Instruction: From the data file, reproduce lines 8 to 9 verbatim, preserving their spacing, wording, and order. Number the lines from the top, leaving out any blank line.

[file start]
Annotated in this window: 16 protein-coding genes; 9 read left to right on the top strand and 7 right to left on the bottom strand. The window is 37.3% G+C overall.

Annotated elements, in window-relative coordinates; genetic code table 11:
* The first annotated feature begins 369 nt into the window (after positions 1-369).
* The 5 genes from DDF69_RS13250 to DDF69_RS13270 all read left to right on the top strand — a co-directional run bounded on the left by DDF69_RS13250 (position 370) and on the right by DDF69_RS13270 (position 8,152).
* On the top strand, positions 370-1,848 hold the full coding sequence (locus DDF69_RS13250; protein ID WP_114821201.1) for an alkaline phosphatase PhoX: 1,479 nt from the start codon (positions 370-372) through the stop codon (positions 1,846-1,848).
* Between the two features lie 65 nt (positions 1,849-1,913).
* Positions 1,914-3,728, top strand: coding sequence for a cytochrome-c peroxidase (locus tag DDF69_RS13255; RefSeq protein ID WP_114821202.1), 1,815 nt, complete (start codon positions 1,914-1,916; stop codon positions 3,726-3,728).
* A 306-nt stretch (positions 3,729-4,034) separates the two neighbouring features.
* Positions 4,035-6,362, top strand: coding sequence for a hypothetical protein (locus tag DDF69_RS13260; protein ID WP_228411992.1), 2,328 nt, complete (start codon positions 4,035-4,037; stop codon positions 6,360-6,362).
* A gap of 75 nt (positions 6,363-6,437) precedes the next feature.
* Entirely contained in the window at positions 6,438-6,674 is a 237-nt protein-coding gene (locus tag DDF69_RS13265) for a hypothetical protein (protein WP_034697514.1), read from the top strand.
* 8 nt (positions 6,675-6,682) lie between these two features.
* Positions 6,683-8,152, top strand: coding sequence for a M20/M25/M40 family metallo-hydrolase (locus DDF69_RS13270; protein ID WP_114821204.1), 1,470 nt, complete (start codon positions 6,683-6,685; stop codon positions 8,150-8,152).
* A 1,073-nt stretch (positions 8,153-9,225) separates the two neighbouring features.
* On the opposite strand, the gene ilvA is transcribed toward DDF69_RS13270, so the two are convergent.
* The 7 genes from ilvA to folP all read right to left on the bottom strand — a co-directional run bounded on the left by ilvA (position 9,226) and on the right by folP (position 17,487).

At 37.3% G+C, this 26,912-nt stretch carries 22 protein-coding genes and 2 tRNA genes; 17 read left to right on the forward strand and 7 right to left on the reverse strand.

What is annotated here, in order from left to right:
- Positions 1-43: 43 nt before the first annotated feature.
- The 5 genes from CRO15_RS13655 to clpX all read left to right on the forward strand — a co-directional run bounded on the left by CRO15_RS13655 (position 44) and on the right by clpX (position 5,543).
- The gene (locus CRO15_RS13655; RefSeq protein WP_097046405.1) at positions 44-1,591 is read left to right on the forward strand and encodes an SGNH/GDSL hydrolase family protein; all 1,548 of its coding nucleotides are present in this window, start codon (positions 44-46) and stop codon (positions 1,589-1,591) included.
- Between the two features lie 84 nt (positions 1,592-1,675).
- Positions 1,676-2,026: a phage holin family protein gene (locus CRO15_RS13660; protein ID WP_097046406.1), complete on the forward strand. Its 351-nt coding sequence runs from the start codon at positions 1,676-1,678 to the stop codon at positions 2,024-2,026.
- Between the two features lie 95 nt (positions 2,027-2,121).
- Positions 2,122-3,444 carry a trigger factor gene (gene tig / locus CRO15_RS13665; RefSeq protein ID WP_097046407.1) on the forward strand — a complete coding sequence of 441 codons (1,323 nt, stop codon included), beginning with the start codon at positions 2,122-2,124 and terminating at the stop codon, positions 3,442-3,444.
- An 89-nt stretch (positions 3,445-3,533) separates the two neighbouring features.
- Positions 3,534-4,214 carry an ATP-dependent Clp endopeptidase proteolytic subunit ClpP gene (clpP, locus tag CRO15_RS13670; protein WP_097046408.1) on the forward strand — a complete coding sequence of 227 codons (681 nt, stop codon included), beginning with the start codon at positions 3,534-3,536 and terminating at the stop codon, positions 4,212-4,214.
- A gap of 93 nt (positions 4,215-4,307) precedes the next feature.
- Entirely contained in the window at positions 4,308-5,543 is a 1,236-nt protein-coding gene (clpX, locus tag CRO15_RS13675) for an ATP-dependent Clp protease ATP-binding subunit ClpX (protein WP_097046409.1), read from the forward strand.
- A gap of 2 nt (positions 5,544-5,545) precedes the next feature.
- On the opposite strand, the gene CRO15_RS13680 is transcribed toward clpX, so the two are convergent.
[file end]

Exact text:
* A 306-nt stretch (positions 3,729-4,034) separates the two neighbouring features.
* Positions 4,035-6,362, top strand: coding sequence for a hypothetical protein (locus tag DDF69_RS13260; protein ID WP_228411992.1), 2,328 nt, complete (start codon positions 4,035-4,037; stop codon positions 6,360-6,362).